The Task Force is focusing on developing recommendations for middle and long-term policy ideas for San Francisco's economic recovery. The first draft of the recommendations will be available in mid-August at onesanfrancisco.org/covid-19-recovery. Final recommendations will be available in October.
Resources for the real estate industry
Because so much information is constantly being updated, I wanted to share a few critical links to stay informed:
For a comprehensive list of San Francisco’s Health Orders and Directives, visit: sfdph.org
Office of Economic and Workforce Development website aggregates resources for businesses and workers: oewd.org
California Reopening Guidelines shows sectors and industries allowed to reopen in the state (local counties may re-open at a different pace based on local health experience): covid19.ca.gov/roadmap-counties
My personal experience and reopening strategy
The past few months have been incredibly difficult. So many San Franciscans have shared what it has been like to lose their jobs and their businesses. So many people are barely hanging on. As a daughter of small business owners, these stories especially hit home. Many businesses were already operating on the margins and the prospect of opening back with limited capacity is untenable. For others, the uncertainty of when they might open and what their customer base will look like when they open is also extremely stressful. Even though my parents have long since retired, I can understand how devastating this would have been for their business, and I want to help businesses and people avoid the whipsaw of having to close, reopen, and close again. I worry that not all businesses, especially small neighborhood businesses, will have capital to reopen again. Small businesses are not only the backbone of our economy, they are also what make our city vibrant and unique.
In addition to the economic and health stresses, as a city, we are also deeply challenged by the racial inequities, which have been exposed. Growing up, my parents owned a family restaurant in South Central Los Angeles, the epicenter of the 1992 riots. The riots were sparked with the acquittal of four police officers in the excessive force case involving Rodney King. As a young girl, I remember the smell of ash in the air and the endless news coverage of protests across the city. I remember fear and confusion as my parents were held up at gunpoint. Sixty-three people died and more than 2,000 were injured during the riots. I remember talks about the need for change and almost thirty years later it feels, in some respects, like we are in the same place. As we think about economic recovery, I want to make sure we think about how policy recommendations impact our diverse communities and whether those impacts impart for the future a San Francisco that is more resilient and that shares prosperity more equitably.
My worries and hopes as a city leader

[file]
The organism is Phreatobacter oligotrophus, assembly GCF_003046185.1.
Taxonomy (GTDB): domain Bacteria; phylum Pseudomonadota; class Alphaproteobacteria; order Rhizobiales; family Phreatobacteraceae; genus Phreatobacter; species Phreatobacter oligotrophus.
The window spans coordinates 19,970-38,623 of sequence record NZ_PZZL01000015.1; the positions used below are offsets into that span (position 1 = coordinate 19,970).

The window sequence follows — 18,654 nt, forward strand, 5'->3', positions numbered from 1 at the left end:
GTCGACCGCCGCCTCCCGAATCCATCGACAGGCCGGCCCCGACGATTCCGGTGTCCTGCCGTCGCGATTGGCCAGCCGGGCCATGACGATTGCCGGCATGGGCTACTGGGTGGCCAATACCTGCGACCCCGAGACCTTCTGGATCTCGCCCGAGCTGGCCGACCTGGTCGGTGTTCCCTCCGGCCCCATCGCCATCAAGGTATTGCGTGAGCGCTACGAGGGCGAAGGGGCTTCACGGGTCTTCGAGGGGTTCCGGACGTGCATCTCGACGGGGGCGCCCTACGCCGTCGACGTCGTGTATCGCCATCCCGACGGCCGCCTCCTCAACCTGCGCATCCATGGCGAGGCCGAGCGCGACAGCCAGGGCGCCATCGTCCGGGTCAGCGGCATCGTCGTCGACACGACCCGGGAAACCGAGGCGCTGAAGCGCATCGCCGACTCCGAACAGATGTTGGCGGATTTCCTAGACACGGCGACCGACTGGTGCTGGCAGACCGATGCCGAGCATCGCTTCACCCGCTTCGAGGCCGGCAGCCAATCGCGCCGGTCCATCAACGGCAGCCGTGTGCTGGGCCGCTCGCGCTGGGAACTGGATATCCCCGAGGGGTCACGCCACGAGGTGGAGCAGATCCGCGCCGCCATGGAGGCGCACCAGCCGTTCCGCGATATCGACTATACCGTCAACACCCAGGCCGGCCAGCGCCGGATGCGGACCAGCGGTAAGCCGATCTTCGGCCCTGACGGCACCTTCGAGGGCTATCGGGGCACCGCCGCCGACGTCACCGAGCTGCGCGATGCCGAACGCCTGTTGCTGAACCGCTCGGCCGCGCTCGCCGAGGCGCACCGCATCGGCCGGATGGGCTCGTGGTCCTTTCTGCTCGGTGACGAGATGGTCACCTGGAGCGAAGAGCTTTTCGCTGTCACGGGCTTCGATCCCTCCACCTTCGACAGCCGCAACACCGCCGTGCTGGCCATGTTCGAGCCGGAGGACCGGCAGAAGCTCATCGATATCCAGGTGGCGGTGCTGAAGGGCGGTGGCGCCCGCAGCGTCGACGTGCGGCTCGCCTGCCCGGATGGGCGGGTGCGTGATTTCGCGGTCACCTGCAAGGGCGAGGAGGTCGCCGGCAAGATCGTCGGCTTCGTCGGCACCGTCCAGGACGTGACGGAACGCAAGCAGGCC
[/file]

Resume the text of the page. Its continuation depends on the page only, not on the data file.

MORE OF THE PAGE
In June, the country saw surges of cases and hospitalizations and, unfortunately, the Bay Area and San Francisco are not immune to these trends. We must protect the public, especially our vulnerable communities and our essential workers.
We also need to help create safer environments for people to get back to work, take care of their families, and reopen our economy. To do that, our reopening plan must continue to be grounded in data, facts, and our emerging knowledge around the coronavirus. While our federal administration still lacks the leadership to provide the resources and support that we need to better control the spread and safely reopen, it is important to remember that our success is up to us.
Let’s not forget that we have been reopening the economy for the last month and a half. We were able to keep the transmission rate low by taking precautions. If we want to continue to reopening the economy, I believe we need to double down on our personal efforts to keep safe distances, to limit interactions with people outside our immediate households, to wear a mask and to practice good hygiene. We also need to do everything we can to get the Bay Area counties more aligned in their reopening actions because so many of our residents and workers move freely around the region.
It is worth repeating the simple public health guidance we can all follow to help: Wear a face covering when you go out; practice physical distancing; wash your hands often; and stay home if you are sick.
Go to sf.gov/knowbeforeyougo for more helpful tips on how to be safe in the age of COVID-19.
The 2020 W Challenge
Even with COVID-19 we are trying to honor the civic celebrations that highlight important milestones and issues—after all, we should not let COVID-19 take everything away from us! In May, for example, we celebrated Asian Pacific American Heritage Month by inviting rising APA chefs from some of our favorite local eateries to join us for an online “Cooking with Carmen” series. Through the series we had a chance to meet the talents behind the scene, to pick up a cooking tip or two and to learn how to support local restaurants at the same time. (Visit: instagram.com/carmenchusf to catch our ongoing series).
For Women’s Equality Day (August 26, 2020), commemorating the 100-year anniversary of women winning the right to vote, we will be taking our W Challenge celebration online! This year our social media campaign will spotlight the 100 years of women leaders before us, while continuing the important message of voting and civic participation. Follow us at @CarmenChuSF on Facebook or Instagram to stay connected.
The W Challenge is a collaboration led by the San Francisco Assessor’s Office, the Department on the Status of Women and the League of Women Voters San Francisco with a simple goal of raising women’s voices. Each year we design a new “challenge” to encourage women to take action to shape the future they want to see.
Carmen Chu is the Assessor-Recorder of San Francisco.